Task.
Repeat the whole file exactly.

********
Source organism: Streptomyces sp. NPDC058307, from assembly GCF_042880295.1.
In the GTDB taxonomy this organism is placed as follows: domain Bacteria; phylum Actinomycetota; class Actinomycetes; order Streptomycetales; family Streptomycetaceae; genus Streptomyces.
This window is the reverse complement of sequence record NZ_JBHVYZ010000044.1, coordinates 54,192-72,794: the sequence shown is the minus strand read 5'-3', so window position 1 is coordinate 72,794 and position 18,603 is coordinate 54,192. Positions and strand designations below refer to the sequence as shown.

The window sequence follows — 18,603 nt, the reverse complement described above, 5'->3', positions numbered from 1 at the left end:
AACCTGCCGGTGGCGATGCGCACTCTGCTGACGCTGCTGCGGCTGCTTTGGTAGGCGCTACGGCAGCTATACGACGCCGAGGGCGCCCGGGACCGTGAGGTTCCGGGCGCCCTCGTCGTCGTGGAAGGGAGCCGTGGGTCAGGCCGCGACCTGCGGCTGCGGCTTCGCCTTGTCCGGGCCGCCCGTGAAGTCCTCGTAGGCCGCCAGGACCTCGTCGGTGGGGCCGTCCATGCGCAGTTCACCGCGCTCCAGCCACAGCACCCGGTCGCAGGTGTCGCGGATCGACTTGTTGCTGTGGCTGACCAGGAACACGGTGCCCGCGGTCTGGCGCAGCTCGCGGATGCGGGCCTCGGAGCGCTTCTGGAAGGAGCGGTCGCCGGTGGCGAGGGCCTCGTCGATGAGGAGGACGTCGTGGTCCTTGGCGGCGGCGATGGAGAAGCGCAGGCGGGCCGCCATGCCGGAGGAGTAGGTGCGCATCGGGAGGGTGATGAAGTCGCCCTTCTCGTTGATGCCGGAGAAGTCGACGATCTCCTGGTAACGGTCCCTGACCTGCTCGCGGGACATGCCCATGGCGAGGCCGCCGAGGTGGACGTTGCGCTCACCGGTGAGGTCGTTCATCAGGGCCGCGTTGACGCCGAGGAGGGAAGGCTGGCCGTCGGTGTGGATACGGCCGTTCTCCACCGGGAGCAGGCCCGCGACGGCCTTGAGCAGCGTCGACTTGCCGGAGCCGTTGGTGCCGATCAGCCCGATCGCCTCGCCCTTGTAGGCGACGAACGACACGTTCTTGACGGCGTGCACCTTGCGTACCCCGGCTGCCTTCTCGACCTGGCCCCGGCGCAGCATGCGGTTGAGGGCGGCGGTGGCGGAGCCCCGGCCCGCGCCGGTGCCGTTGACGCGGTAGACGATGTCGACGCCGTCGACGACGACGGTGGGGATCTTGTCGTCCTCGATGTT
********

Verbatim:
Source organism: Streptomyces sp. NPDC058307, from assembly GCF_042880295.1.
In the GTDB taxonomy this organism is placed as follows: domain Bacteria; phylum Actinomycetota; class Actinomycetes; order Streptomycetales; family Streptomycetaceae; genus Streptomyces.
This window is the reverse complement of sequence record NZ_JBHVYZ010000044.1, coordinates 54,192-72,794: the sequence shown is the minus strand read 5'-3', so window position 1 is coordinate 72,794 and position 18,603 is coordinate 54,192. Positions and strand designations below refer to the sequence as shown.

The window sequence follows — 18,603 nt, the reverse complement described above, 5'->3', positions numbered from 1 at the left end:
AACCTGCCGGTGGCGATGCGCACTCTGCTGACGCTGCTGCGGCTGCTTTGGTAGGCGCTACGGCAGCTATACGACGCCGAGGGCGCCCGGGACCGTGAGGTTCCGGGCGCCCTCGTCGTCGTGGAAGGGAGCCGTGGGTCAGGCCGCGACCTGCGGCTGCGGCTTCGCCTTGTCCGGGCCGCCCGTGAAGTCCTCGTAGGCCGCCAGGACCTCGTCGGTGGGGCCGTCCATGCGCAGTTCACCGCGCTCCAGCCACAGCACCCGGTCGCAGGTGTCGCGGATCGACTTGTTGCTGTGGCTGACCAGGAACACGGTGCCCGCGGTCTGGCGCAGCTCGCGGATGCGGGCCTCGGAGCGCTTCTGGAAGGAGCGGTCGCCGGTGGCGAGGGCCTCGTCGATGAGGAGGACGTCGTGGTCCTTGGCGGCGGCGATGGAGAAGCGCAGGCGGGCCGCCATGCCGGAGGAGTAGGTGCGCATCGGGAGGGTGATGAAGTCGCCCTTCTCGTTGATGCCGGAGAAGTCGACGATCTCCTGGTAACGGTCCCTGACCTGCTCGCGGGACATGCCCATGGCGAGGCCGCCGAGGTGGACGTTGCGCTCACCGGTGAGGTCGTTCATCAGGGCCGCGTTGACGCCGAGGAGGGAAGGCTGGCCGTCGGTGTGGATACGGCCGTTCTCCACCGGGAGCAGGCCCGCGACGGCCTTGAGCAGCGTCGACTTGCCGGAGCCGTTGGTGCCGATCAGCCCGATCGCCTCGCCCTTGTAGGCGACGAACGACACGTTCTTGACGGCGTGCACCTTGCGTACCCCGGCTGCCTTCTCGACCTGGCCCCGGCGCAGCATGCGGTTGAGGGCGGCGGTGGCGGAGCCCCGGCCCGCGCCGGTGCCGTTGACGCGGTAGACGATGTCGACGCCGTCGACGACGACGGTGGGGATCTTGTCGTCCTCGATGTT